The Insurance Council of Australia has responded to the 2017 Federal Budget with renewed calls for spending on disaster mitigation.
ICA is disappointed that the Budget does not address the urgent need for a significant increase in spending on nation-building mitigation infrastructure and resilience measures. The allocation of $26.1 million in disaster resilience programs is well below the minimum $200 million a year recommended by the Productivity Commission and overlooks the endorsement of mitigation by its own Northern Australia Insurance Premiums Taskforce.
CEO Rob Whelan says, “Without more mitigation spending hundreds of communities that are predictably exposed to the impact of cyclones, storms, floods and bushfires will remain vulnerable to catastrophic losses.”
ICA believes that providing $7.9 million to the ACCC to monitor insurance pricing in far north Queensland does not address the real problem – the impact of extreme weather on vulnerable communities. It is a missed opportunity to invest in urgent nation-building mitigation and resilience measures.
“The insurance industry will fully cooperate with the ACCC; however, the Federal Government has already spent tens of millions of dollars on numerous reports into insurance in northern Australia, which have concluded insurers are operating in a competitive market and are appropriately pricing risk,” said Whelan.
“The independent Australian Government Actuary has issued three reports into insurance in Northern Australia and said insurers are pricing appropriately. The government’s own Northern Australia Insurance Premiums Taskforce has concluded investing in mitigation is the only sustainable way to lower insurance premiums. A recent Productivity Commission report called on the government to spend $200 million a year on mitigation. When mitigation is undertaken and lowers the risks to properties, insurers respond through reductions in premiums.”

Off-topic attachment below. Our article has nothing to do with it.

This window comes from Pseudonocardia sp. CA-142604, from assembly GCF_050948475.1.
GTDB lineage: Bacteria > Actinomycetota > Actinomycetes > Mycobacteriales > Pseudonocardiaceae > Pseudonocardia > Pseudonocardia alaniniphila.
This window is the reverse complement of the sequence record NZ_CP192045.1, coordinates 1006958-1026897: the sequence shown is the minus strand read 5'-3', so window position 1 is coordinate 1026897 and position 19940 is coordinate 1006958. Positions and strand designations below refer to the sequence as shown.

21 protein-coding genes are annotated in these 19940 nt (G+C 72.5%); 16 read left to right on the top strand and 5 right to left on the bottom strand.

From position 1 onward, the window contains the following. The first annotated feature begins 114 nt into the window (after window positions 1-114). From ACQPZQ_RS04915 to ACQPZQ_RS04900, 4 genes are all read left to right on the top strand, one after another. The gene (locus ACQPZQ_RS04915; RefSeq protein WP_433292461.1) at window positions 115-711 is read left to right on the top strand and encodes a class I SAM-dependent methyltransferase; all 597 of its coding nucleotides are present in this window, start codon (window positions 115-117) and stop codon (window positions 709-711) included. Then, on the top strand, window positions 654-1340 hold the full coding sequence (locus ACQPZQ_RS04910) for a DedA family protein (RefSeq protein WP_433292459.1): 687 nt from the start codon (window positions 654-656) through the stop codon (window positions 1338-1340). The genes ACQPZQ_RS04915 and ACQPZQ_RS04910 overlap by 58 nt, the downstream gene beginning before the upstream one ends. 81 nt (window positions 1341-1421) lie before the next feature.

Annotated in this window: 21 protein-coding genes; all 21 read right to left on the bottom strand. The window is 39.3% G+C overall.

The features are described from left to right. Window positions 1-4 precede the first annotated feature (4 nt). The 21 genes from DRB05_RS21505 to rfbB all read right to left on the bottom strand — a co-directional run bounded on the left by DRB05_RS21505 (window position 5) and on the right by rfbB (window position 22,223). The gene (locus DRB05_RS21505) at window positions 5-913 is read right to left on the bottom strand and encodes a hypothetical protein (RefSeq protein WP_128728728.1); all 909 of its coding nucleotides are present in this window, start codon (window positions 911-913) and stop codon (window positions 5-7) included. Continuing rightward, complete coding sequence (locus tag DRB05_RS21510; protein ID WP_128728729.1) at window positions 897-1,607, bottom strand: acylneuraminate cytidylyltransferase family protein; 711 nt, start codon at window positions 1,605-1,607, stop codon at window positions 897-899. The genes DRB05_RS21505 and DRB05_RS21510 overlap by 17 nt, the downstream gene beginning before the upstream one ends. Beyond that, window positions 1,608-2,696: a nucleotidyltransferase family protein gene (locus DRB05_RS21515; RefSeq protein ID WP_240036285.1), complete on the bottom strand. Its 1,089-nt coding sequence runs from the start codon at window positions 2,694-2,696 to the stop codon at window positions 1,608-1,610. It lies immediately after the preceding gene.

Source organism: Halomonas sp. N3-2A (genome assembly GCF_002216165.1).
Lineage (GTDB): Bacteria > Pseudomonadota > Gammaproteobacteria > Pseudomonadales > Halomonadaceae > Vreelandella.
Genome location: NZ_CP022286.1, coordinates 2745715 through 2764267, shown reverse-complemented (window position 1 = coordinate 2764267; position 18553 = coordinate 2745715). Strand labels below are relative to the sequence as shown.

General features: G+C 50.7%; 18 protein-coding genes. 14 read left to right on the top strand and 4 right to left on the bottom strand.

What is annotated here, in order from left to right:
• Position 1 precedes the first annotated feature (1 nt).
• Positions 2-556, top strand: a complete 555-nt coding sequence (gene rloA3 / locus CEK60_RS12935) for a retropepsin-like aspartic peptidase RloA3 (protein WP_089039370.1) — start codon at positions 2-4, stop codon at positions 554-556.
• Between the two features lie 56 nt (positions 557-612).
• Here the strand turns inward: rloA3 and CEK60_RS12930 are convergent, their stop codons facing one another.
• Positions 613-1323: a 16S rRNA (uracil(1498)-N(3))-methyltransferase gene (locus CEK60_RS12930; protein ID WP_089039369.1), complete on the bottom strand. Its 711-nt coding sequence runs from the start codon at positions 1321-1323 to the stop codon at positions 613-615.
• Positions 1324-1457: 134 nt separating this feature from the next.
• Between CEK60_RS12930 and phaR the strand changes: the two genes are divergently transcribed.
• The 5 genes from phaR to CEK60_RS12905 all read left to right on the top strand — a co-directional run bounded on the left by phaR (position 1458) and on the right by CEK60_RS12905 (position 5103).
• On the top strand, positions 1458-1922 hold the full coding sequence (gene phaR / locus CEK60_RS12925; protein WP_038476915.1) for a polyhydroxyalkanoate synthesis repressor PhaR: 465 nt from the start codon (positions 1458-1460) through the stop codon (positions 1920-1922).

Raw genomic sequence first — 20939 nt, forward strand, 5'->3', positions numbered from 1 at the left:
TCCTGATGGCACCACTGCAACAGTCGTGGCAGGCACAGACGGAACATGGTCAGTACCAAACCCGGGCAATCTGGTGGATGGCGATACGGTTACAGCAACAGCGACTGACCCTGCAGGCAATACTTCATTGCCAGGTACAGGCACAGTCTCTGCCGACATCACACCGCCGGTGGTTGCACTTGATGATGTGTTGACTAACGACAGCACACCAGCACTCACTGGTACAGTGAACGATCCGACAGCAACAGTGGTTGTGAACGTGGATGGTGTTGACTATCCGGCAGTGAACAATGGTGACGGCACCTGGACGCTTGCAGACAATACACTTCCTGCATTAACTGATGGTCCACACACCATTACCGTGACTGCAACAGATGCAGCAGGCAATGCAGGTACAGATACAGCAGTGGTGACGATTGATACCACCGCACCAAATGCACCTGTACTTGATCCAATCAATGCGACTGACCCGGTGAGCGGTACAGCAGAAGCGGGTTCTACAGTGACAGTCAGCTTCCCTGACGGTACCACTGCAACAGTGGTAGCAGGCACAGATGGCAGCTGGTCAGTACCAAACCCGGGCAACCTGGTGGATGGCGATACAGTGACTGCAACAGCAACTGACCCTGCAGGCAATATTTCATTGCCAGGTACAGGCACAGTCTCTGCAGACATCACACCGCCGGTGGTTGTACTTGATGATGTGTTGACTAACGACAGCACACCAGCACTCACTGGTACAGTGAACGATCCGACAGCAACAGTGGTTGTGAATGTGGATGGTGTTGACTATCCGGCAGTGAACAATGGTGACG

In relation to the creation of a new dispute resolution service that ICA supports a single ombudsman for financial, credit and investment disputes.
“The new Australian Financial Complaints Authority could deliver a more streamlined consumer experience and facilitate efficiencies due to the sharing of resources and back-office functionalities.
However the merger must be carefully managed to prevent any detrimental impact on consumer services, such as backlogs or delays. The ICA would also seek to be consulted on the changes to prevent disruption to the existing arrangements between insurers and the Financial Ombudsman Service.”